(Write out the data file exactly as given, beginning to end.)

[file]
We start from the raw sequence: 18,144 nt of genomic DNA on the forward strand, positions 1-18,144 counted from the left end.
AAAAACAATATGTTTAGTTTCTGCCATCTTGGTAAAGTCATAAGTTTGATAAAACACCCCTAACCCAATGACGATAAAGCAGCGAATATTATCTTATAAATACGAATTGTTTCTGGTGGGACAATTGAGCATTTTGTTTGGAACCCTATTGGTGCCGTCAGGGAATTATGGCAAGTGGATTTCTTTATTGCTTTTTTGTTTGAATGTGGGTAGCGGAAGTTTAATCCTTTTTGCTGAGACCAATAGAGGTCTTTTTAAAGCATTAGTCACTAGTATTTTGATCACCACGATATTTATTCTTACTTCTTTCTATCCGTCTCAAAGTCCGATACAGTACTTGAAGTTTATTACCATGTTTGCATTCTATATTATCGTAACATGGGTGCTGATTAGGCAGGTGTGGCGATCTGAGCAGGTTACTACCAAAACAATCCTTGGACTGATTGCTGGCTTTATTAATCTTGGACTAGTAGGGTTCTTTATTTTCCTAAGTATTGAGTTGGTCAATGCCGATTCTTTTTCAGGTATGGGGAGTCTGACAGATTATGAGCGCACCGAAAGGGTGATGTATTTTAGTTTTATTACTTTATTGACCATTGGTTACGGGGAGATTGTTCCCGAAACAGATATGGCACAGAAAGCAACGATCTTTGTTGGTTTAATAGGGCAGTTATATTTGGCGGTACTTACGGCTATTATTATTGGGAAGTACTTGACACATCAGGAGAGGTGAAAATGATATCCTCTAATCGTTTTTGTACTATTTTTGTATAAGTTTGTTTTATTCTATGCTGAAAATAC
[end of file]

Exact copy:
We start from the raw sequence: 18,144 nt of genomic DNA on the forward strand, positions 1-18,144 counted from the left end.
AAAAACAATATGTTTAGTTTCTGCCATCTTGGTAAAGTCATAAGTTTGATAAAACACCCCTAACCCAATGACGATAAAGCAGCGAATATTATCTTATAAATACGAATTGTTTCTGGTGGGACAATTGAGCATTTTGTTTGGAACCCTATTGGTGCCGTCAGGGAATTATGGCAAGTGGATTTCTTTATTGCTTTTTTGTTTGAATGTGGGTAGCGGAAGTTTAATCCTTTTTGCTGAGACCAATAGAGGTCTTTTTAAAGCATTAGTCACTAGTATTTTGATCACCACGATATTTATTCTTACTTCTTTCTATCCGTCTCAAAGTCCGATACAGTACTTGAAGTTTATTACCATGTTTGCATTCTATATTATCGTAACATGGGTGCTGATTAGGCAGGTGTGGCGATCTGAGCAGGTTACTACCAAAACAATCCTTGGACTGATTGCTGGCTTTATTAATCTTGGACTAGTAGGGTTCTTTATTTTCCTAAGTATTGAGTTGGTCAATGCCGATTCTTTTTCAGGTATGGGGAGTCTGACAGATTATGAGCGCACCGAAAGGGTGATGTATTTTAGTTTTATTACTTTATTGACCATTGGTTACGGGGAGATTGTTCCCGAAACAGATATGGCACAGAAAGCAACGATCTTTGTTGGTTTAATAGGGCAGTTATATTTGGCGGTACTTACGGCTATTATTATTGGGAAGTACTTGACACATCAGGAGAGGTGAAAATGATATCCTCTAATCGTTTTTGTACTATTTTTGTATAAGTTTGTTTTATTCTATGCTGAAAATAC